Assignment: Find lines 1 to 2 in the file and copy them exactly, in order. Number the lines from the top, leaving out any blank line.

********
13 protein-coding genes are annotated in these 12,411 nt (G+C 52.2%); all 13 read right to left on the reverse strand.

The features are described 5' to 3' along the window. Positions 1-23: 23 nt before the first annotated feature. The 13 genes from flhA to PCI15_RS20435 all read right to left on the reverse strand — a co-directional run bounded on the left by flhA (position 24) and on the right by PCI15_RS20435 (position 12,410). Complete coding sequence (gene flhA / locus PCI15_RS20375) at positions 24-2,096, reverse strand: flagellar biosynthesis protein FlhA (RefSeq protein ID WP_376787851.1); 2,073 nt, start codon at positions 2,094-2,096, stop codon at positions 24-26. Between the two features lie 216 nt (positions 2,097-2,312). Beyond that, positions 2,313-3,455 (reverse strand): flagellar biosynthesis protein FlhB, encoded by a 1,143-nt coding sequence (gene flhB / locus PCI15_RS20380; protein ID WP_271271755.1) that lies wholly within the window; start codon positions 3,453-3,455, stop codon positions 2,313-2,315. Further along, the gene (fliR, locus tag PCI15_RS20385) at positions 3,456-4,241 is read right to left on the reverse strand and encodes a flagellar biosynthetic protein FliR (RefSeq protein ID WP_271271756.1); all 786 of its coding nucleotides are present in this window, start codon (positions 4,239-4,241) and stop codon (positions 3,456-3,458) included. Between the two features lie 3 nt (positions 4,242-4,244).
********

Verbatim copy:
13 protein-coding genes are annotated in these 12,411 nt (G+C 52.2%); all 13 read right to left on the reverse strand.

The features are described 5' to 3' along the window. Positions 1-23: 23 nt before the first annotated feature. The 13 genes from flhA to PCI15_RS20435 all read right to left on the reverse strand — a co-directional run bounded on the left by flhA (position 24) and on the right by PCI15_RS20435 (position 12,410). Complete coding sequence (gene flhA / locus PCI15_RS20375) at positions 24-2,096, reverse strand: flagellar biosynthesis protein FlhA (RefSeq protein ID WP_376787851.1); 2,073 nt, start codon at positions 2,094-2,096, stop codon at positions 24-26. Between the two features lie 216 nt (positions 2,097-2,312). Beyond that, positions 2,313-3,455 (reverse strand): flagellar biosynthesis protein FlhB, encoded by a 1,143-nt coding sequence (gene flhB / locus PCI15_RS20380; protein ID WP_271271755.1) that lies wholly within the window; start codon positions 3,453-3,455, stop codon positions 2,313-2,315. Further along, the gene (fliR, locus tag PCI15_RS20385) at positions 3,456-4,241 is read right to left on the reverse strand and encodes a flagellar biosynthetic protein FliR (RefSeq protein ID WP_271271756.1); all 786 of its coding nucleotides are present in this window, start codon (positions 4,239-4,241) and stop codon (positions 3,456-3,458) included. Between the two features lie 3 nt (positions 4,242-4,244).